time, at the urging of their king, scholars were producing more
secular books on many subjects, including history, poetry, art, music,
law, theology, etc. Due to the increased number of titles, private
libraries flourished. These were mainly supported by aristocrats and
churchmen who could afford to sustain them. At Charlemagne's court, a
library was founded and a number of copies of books were produced, to
be distributed by Charlemagne.
Book production was completed slowly
by hand, and took place mainly in large monastic libraries. Books were
so in demand during Charlemagne's time that these libraries lent out
some books, but only if that borrower offered valuable collateral in
return. Most books, however, were held by chains in order to
discourage theft. This made it difficult for multiple students to
study one title, but helped ensure the safety of the tomes.
Alcuin was a proponent of education and wrote thoughtfully on
Christian religion. Considered the greatest scholar of his day, he
became the king's confidant and adviser. He brought his interest in
libraries to the king's court. He was also a tutor to the king and his
sons, teaching them liberal arts, theology and astrology.
Middle Ages portal
* ^ In
Latin : Karolus or Carolus, whence Charles. The French form
Charlemagne comes from his nickname, Carolus Magnus (
Great). In reconstructed Frankish , his native tongue, his birthname
would likely would have been *Kar(e)l.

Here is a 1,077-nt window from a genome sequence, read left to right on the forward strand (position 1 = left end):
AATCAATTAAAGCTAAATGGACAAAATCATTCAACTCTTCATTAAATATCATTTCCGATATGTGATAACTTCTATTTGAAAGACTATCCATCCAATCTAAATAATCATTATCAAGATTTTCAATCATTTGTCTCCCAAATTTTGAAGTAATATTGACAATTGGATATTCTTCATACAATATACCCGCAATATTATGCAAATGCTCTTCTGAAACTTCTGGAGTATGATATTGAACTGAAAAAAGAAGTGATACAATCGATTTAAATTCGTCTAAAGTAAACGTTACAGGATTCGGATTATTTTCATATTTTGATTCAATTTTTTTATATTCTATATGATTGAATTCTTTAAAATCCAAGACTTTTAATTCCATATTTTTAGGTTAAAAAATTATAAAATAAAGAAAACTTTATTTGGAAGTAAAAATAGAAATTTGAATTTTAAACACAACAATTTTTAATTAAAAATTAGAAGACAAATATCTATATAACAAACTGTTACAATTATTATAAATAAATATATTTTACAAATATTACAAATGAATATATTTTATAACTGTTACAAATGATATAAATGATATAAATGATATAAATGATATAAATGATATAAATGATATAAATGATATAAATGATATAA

* ^ Additional birth years for
Charlemagne include 747 and 748.
There is scholarly debate over this topic. See: Karl Ferdinand Werner:
Das Geburtsdatum Karls des Großen, in:
Francia 1, 1973, pp. 115–157
(online Archived 17 November 2013 at the
Wayback Machine .);
Matthias Becher: Neue Überlegungen zum Geburtsdatum Karls des
Francia 19/1, 1992, pp. 37-60 (online Archived 17
November 2013 at the
Wayback Machine .);
* ^ Papst Johannes Paul II (2004). "Ansprache von seiner Heiligkeit
Papst Johannes Paul II" (in German). Internationaler
Aachen. Archived from the original on 17 January 2012.
* ^ Also see: The Great Schism - St. George Orthodox Cathedral or
The Great Schism - Assumption Greek Orthodox Church
* ^ See:"
France :: The hegemony of Neustria". Encyclopædia
Britannica. Britannica.com. 24 April 2013. Retrieved 14 January 2014.
* ^ A B McKitterick 2008 , p. 72.
* ^ Gregory 2005 , pp. 251–252.
* ^ Waldman & Mason 2006 , pp. 270, 274–275.
* ^ Collins 1999 , pp. 161–172.
* ^ Fouracre 2005 , pp. 5–8.
* ^ Frassetto 2003 , p. 292.
* ^ Frassetto 2003 , p. 292–293.
* ^ Waldman & Mason 2006 , p. 271.
* ^ A B "
France :: Pippin III - Encyclopædia Britannica".
Britannica.com. 24 April 2013. Retrieved 14 January 2014.
* ^ The background relies heavily on Einhard, putative & 741–829
, Years 745–755
* ^ Oman 1914 , pp. 409–410.
* ^ Charlemagne—Forefather of Modern Europe --The Trumpet
* ^ A B Baldwin, Stewart (2007–2009). "Charlemagne". The Henry
* ^ "Charlemagne". History.com. Retrieved 14 January 2014.
* ^ Route Gottfried von Bouillon e.V. - deutsche Sektion.